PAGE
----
With two outs, however, Brett Butler and pinch-hitter Mike Scioscia each singled. With Webster at the plate representing the tying run, Lee Smith induced an infield fly that he caught himself for the 300th save of his career.

“It’s another save,” he said. “I don’t worry too much about those things right now. After the season I might look at the statistics, but right now I don’t look at it too much. The important thing is we won.”[7]

Cormier earned the second win of his career, allowing one run over 5 2/3 innings. He also went 2-for-2 at the plate.

“He did a helluva job,” Torre said. “He throws strikes. He’s not afraid to come inside and challenge people. He keeps that guy close at first. He’s a little bulldog.”[8]

Zeile and Ozzie Smith each finished with three hits and Hudler added two.

Lee Smith’s outstanding season proved to be arguably the best of his 18-year major-league career. After leading all of baseball with a career-high 47 saves, he placed second to Tom Glavine in the Cy Young Award balloting and was eighth in the National League MVP vote.

In 1992, Lee Smith saved 43 games with a 3.12 ERA. Once again, he was named an all-star and finished fourth in the Cy Young voting. On April 13, 1993, he became baseball’s career saves leader, passing Jeff Reardon with his 358th save. Smith saved 43 games with a 4.50 ERA that season before the Cardinals traded him to the Yankees on August 31 for Rich Batchelor.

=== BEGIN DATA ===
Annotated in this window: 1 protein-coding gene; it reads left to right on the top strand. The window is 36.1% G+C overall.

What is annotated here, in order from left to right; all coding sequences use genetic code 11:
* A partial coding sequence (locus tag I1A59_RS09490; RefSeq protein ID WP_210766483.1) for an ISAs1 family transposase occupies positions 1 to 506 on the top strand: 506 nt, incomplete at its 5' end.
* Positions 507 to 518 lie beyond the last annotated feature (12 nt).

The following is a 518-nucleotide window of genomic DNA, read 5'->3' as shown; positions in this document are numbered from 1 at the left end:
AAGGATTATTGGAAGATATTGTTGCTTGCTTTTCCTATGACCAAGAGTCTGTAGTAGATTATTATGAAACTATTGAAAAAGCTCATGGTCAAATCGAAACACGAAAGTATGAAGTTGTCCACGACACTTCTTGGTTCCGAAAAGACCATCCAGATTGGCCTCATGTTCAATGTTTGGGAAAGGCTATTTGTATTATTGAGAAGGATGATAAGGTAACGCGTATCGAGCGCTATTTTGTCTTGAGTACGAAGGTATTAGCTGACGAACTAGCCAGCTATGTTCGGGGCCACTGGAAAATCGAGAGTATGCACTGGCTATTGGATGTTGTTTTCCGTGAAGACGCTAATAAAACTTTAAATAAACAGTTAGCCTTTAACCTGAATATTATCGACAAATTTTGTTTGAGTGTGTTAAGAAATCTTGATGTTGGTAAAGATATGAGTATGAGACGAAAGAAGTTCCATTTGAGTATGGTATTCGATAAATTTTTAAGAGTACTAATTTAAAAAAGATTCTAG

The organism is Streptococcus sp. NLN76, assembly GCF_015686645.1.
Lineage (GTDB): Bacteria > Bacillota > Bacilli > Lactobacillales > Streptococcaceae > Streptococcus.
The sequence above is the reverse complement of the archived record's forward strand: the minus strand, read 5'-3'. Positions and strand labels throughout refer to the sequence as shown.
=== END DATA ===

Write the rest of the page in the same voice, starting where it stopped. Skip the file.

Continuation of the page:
In four seasons in St. Louis, Lee Smith saved 160 games with a 2.90 ERA. He retired in 1997 with 478 saves and remained baseball’s saves king until Trevor Hoffman passed his career total in 2006.

Lee Smith was elected to the Baseball Hall of Fame in 2018 by the Today’s Game Committee.

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[1] Dan O’Neill, “Smith Hits Milestone: 300 Saves,” St. Louis Post-Dispatch, August 26, 1991.

[2] Dan O’Neill, “Smith Hits Milestone: 300 Saves,” St. Louis Post-Dispatch, August 26, 1991.

[3] Dan O’Neill, “Smith Hits Milestone: 300 Saves,” St. Louis Post-Dispatch, August 26, 1991.

[4] Dan O’Neill, “Cards Win Quietly 2-1,” St. Louis Post-Dispatch, August 24, 1991.

[5] Dan O’Neill, “Team Torre ‘Tees Off’ On LA,” St. Louis Post-Dispatch, August 26, 1991.

[6] Dan O’Neill, “Cards’ Cormier Gets A Break – Bone Not Fractured,” St. Louis Post-Dispatch, August 26, 1991.

[7] Dan O’Neill, “Smith Hits Milestone: 300 Saves,” St. Louis Post-Dispatch, August 26, 1991.

[8] Dan O’Neill, “Team Torre ‘Tees Off’ On LA,” St. Louis Post-Dispatch, August 26, 1991.